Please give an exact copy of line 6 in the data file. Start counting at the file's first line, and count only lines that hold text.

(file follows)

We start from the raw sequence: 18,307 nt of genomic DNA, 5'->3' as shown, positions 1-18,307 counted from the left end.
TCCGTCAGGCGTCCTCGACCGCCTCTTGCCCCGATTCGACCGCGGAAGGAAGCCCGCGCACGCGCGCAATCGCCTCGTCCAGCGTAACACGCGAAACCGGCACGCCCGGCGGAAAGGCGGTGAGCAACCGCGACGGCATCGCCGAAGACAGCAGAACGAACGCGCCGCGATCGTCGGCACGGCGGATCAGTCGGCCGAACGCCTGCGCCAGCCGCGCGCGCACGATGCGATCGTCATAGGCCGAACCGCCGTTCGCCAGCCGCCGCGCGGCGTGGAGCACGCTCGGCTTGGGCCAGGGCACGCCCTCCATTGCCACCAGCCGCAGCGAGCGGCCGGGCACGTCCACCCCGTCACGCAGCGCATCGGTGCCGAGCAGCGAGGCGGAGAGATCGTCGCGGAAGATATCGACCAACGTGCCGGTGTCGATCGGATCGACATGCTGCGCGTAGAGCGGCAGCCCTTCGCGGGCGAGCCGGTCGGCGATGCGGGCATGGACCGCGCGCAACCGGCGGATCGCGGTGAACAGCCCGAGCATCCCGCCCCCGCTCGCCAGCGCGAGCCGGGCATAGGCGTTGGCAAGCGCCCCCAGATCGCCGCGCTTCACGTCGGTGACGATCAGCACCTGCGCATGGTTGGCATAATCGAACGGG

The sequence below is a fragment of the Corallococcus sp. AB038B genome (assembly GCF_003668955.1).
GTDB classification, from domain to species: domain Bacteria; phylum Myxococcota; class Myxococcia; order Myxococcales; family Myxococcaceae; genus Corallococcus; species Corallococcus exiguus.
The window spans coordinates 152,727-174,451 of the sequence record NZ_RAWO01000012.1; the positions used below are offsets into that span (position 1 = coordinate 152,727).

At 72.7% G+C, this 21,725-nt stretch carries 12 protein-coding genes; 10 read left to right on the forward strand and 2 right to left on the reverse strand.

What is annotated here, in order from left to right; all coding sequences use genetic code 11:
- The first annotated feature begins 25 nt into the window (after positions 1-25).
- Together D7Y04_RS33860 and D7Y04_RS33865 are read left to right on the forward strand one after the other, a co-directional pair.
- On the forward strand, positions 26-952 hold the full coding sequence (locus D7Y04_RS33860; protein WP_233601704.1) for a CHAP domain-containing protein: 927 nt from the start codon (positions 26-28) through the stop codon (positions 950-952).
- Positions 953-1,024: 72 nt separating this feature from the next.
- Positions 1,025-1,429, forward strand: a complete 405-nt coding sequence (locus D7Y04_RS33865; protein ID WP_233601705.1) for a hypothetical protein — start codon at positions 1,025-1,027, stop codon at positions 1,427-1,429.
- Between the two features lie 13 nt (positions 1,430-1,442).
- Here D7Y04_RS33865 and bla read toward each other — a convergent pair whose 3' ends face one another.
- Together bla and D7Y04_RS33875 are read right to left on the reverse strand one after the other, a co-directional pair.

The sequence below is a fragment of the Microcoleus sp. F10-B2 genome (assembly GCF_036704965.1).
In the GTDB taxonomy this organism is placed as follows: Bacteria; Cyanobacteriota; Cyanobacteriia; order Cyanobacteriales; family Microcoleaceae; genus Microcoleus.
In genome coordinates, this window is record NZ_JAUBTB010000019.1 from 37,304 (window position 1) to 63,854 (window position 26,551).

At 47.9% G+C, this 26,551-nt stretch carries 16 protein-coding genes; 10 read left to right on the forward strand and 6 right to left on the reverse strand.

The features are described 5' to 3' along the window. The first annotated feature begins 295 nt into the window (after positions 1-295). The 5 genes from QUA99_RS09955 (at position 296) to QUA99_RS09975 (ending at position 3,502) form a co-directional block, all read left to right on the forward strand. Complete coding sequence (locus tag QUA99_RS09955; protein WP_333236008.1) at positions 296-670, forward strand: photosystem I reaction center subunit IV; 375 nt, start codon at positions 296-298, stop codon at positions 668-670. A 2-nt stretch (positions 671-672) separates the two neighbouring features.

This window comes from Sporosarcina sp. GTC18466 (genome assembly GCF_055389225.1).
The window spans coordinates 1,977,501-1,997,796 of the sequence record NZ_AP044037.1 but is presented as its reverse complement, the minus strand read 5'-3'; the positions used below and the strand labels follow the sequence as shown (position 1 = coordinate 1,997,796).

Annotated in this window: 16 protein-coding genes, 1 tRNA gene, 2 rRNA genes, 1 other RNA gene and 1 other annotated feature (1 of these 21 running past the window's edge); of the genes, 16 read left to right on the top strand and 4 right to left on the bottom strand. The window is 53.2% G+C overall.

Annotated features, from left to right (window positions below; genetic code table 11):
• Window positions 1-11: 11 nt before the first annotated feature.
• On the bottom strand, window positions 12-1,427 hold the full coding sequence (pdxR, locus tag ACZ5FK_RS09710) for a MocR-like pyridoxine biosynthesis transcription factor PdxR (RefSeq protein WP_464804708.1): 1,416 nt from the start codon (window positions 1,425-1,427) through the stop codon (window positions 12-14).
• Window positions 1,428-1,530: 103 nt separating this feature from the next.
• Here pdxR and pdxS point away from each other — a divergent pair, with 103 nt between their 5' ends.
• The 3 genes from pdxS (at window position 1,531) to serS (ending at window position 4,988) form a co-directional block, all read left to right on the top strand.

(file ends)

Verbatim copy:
At 72.7% G+C, this 21,725-nt stretch carries 12 protein-coding genes; 10 read left to right on the forward strand and 2 right to left on the reverse strand.